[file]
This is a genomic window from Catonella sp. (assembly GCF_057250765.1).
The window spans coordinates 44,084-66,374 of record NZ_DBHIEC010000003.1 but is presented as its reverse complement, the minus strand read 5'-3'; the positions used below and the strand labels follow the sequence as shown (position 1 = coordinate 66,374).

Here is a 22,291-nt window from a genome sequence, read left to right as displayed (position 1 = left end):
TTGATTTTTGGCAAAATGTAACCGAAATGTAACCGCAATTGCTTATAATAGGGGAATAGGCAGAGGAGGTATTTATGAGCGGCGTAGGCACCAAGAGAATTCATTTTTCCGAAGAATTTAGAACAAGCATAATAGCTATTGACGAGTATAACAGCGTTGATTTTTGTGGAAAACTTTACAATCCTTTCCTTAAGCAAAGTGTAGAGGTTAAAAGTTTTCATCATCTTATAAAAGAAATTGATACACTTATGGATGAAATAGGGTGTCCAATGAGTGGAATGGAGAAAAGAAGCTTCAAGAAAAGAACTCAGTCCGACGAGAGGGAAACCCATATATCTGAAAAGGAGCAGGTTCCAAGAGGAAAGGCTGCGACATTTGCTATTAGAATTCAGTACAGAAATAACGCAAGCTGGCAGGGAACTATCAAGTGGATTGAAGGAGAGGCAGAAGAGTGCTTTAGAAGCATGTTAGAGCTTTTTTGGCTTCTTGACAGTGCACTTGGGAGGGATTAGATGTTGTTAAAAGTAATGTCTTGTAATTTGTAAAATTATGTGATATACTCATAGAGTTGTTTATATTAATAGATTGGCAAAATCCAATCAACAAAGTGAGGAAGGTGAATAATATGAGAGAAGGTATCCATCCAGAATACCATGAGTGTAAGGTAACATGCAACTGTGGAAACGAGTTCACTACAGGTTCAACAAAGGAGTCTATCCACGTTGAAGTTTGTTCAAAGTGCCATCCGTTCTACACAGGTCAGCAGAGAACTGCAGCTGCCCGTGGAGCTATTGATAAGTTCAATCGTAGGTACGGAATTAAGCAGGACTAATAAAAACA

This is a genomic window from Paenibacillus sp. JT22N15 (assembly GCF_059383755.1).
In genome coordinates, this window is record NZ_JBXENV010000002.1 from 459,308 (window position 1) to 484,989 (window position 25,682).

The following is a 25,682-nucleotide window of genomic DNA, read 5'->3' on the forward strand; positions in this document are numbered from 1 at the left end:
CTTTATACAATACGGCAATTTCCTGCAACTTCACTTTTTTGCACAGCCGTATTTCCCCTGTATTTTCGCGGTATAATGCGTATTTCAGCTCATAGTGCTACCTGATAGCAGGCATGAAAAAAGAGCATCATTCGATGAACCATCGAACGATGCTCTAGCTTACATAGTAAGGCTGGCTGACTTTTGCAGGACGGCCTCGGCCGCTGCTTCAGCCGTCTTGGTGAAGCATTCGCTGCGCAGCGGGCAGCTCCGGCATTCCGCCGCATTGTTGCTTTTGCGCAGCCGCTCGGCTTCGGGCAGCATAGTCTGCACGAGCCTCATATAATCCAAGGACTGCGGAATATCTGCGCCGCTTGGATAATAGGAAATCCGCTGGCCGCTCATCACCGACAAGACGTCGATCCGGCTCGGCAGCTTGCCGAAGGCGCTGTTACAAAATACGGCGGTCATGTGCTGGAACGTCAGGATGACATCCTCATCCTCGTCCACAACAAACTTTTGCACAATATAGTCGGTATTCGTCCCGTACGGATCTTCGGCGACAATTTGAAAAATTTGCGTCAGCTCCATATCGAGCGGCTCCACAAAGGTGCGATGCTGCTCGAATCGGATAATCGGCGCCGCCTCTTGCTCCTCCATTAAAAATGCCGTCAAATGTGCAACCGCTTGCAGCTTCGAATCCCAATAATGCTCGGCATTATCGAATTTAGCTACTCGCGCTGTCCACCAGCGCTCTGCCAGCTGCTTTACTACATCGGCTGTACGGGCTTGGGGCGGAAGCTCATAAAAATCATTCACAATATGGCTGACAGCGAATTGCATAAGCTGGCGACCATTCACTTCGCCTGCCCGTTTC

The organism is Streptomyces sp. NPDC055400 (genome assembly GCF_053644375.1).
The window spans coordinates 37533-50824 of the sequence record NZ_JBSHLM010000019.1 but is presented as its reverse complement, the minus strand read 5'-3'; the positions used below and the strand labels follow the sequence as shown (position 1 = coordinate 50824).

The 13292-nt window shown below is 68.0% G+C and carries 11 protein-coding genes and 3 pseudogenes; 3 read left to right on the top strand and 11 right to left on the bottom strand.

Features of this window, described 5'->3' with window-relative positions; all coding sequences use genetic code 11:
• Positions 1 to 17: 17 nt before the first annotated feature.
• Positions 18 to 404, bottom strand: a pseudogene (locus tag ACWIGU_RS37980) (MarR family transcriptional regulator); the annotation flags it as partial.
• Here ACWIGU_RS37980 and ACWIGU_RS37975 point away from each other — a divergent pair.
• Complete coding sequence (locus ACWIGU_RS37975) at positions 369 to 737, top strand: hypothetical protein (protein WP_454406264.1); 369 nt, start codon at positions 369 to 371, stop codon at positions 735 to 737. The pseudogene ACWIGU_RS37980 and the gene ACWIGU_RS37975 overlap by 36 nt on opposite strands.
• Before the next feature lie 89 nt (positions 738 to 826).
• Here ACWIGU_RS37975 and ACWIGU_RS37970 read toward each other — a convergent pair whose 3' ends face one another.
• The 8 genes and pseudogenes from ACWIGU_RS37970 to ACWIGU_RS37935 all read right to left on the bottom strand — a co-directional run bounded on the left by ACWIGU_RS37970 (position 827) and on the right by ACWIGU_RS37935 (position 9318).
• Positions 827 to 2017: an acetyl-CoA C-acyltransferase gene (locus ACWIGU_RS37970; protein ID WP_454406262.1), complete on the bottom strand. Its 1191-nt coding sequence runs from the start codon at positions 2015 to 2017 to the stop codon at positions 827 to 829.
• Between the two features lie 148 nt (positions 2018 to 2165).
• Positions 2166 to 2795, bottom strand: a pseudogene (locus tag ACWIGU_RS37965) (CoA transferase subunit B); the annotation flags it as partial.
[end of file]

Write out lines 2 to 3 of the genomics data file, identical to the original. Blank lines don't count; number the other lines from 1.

The window spans coordinates 44,084-66,374 of record NZ_DBHIEC010000003.1 but is presented as its reverse complement, the minus strand read 5'-3'; the positions used below and the strand labels follow the sequence as shown (position 1 = coordinate 66,374).

Here is a 22,291-nt window from a genome sequence, read left to right as displayed (position 1 = left end):